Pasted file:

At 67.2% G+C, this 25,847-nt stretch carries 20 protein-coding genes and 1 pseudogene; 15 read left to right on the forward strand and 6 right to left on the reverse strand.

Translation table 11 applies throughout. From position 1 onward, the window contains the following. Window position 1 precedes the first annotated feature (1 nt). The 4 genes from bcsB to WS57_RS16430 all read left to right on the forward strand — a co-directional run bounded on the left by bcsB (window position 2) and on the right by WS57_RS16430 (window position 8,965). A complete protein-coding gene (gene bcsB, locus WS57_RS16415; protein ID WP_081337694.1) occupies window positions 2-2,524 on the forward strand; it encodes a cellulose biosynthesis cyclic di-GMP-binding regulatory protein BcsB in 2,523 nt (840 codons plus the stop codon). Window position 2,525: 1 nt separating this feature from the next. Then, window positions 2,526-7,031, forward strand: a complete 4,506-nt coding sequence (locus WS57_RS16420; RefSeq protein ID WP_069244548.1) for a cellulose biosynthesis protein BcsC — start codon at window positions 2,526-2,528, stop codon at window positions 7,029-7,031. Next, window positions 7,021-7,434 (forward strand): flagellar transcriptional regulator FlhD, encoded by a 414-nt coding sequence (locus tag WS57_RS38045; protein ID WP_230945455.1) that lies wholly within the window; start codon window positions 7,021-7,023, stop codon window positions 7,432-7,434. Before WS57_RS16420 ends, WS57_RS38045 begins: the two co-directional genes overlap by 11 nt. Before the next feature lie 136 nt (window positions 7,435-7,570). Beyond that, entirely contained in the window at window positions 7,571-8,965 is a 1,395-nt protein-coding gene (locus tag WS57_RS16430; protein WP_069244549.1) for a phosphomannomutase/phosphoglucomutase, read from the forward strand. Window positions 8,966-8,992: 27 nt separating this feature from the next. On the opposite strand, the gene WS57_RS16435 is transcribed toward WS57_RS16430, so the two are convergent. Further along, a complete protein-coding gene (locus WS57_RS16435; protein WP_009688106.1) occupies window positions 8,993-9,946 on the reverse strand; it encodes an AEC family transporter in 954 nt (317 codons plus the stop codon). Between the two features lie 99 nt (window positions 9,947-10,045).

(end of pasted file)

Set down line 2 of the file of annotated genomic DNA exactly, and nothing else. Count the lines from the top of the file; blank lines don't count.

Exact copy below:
Translation table 11 applies throughout. From position 1 onward, the window contains the following. Window position 1 precedes the first annotated feature (1 nt). The 4 genes from bcsB to WS57_RS16430 all read left to right on the forward strand — a co-directional run bounded on the left by bcsB (window position 2) and on the right by WS57_RS16430 (window position 8,965). A complete protein-coding gene (gene bcsB, locus WS57_RS16415; protein ID WP_081337694.1) occupies window positions 2-2,524 on the forward strand; it encodes a cellulose biosynthesis cyclic di-GMP-binding regulatory protein BcsB in 2,523 nt (840 codons plus the stop codon). Window position 2,525: 1 nt separating this feature from the next. Then, window positions 2,526-7,031, forward strand: a complete 4,506-nt coding sequence (locus WS57_RS16420; RefSeq protein ID WP_069244548.1) for a cellulose biosynthesis protein BcsC — start codon at window positions 2,526-2,528, stop codon at window positions 7,029-7,031. Next, window positions 7,021-7,434 (forward strand): flagellar transcriptional regulator FlhD, encoded by a 414-nt coding sequence (locus tag WS57_RS38045; protein ID WP_230945455.1) that lies wholly within the window; start codon window positions 7,021-7,023, stop codon window positions 7,432-7,434. Before WS57_RS16420 ends, WS57_RS38045 begins: the two co-directional genes overlap by 11 nt. Before the next feature lie 136 nt (window positions 7,435-7,570). Beyond that, entirely contained in the window at window positions 7,571-8,965 is a 1,395-nt protein-coding gene (locus tag WS57_RS16430; protein WP_069244549.1) for a phosphomannomutase/phosphoglucomutase, read from the forward strand. Window positions 8,966-8,992: 27 nt separating this feature from the next. On the opposite strand, the gene WS57_RS16435 is transcribed toward WS57_RS16430, so the two are convergent. Further along, a complete protein-coding gene (locus WS57_RS16435; protein WP_009688106.1) occupies window positions 8,993-9,946 on the reverse strand; it encodes an AEC family transporter in 954 nt (317 codons plus the stop codon). Between the two features lie 99 nt (window positions 9,947-10,045).